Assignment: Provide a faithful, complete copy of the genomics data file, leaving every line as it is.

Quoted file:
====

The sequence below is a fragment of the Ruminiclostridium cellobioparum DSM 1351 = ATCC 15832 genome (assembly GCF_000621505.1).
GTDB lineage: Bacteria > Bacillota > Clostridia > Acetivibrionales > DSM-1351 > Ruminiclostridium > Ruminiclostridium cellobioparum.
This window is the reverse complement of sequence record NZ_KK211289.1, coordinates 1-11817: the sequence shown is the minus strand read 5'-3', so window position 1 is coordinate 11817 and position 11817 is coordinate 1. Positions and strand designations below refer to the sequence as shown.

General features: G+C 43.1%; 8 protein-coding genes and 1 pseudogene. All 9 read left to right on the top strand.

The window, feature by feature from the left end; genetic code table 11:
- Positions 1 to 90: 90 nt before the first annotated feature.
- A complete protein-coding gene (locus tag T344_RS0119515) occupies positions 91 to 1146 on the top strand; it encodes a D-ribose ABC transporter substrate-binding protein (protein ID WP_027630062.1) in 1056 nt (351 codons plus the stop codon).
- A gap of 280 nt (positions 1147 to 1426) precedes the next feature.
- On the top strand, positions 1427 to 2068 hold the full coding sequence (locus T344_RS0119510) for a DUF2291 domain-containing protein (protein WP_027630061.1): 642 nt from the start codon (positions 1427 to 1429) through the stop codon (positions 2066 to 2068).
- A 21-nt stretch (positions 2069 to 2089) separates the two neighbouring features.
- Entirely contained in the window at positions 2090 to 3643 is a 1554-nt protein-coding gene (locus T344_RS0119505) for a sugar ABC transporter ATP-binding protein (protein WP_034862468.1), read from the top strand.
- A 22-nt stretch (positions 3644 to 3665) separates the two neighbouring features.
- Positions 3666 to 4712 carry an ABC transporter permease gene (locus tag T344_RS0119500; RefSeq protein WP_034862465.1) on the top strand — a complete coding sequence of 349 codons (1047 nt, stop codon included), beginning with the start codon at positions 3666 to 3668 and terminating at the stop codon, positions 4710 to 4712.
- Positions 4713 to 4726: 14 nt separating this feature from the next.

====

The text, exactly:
The sequence below is a fragment of the Ruminiclostridium cellobioparum DSM 1351 = ATCC 15832 genome (assembly GCF_000621505.1).
GTDB lineage: Bacteria > Bacillota > Clostridia > Acetivibrionales > DSM-1351 > Ruminiclostridium > Ruminiclostridium cellobioparum.
This window is the reverse complement of sequence record NZ_KK211289.1, coordinates 1-11817: the sequence shown is the minus strand read 5'-3', so window position 1 is coordinate 11817 and position 11817 is coordinate 1. Positions and strand designations below refer to the sequence as shown.

General features: G+C 43.1%; 8 protein-coding genes and 1 pseudogene. All 9 read left to right on the top strand.

The window, feature by feature from the left end; genetic code table 11:
- Positions 1 to 90: 90 nt before the first annotated feature.
- A complete protein-coding gene (locus tag T344_RS0119515) occupies positions 91 to 1146 on the top strand; it encodes a D-ribose ABC transporter substrate-binding protein (protein ID WP_027630062.1) in 1056 nt (351 codons plus the stop codon).
- A gap of 280 nt (positions 1147 to 1426) precedes the next feature.
- On the top strand, positions 1427 to 2068 hold the full coding sequence (locus T344_RS0119510) for a DUF2291 domain-containing protein (protein WP_027630061.1): 642 nt from the start codon (positions 1427 to 1429) through the stop codon (positions 2066 to 2068).
- A 21-nt stretch (positions 2069 to 2089) separates the two neighbouring features.
- Entirely contained in the window at positions 2090 to 3643 is a 1554-nt protein-coding gene (locus T344_RS0119505) for a sugar ABC transporter ATP-binding protein (protein WP_034862468.1), read from the top strand.
- A 22-nt stretch (positions 3644 to 3665) separates the two neighbouring features.
- Positions 3666 to 4712 carry an ABC transporter permease gene (locus tag T344_RS0119500; RefSeq protein WP_034862465.1) on the top strand — a complete coding sequence of 349 codons (1047 nt, stop codon included), beginning with the start codon at positions 3666 to 3668 and terminating at the stop codon, positions 4710 to 4712.
- Positions 4713 to 4726: 14 nt separating this feature from the next.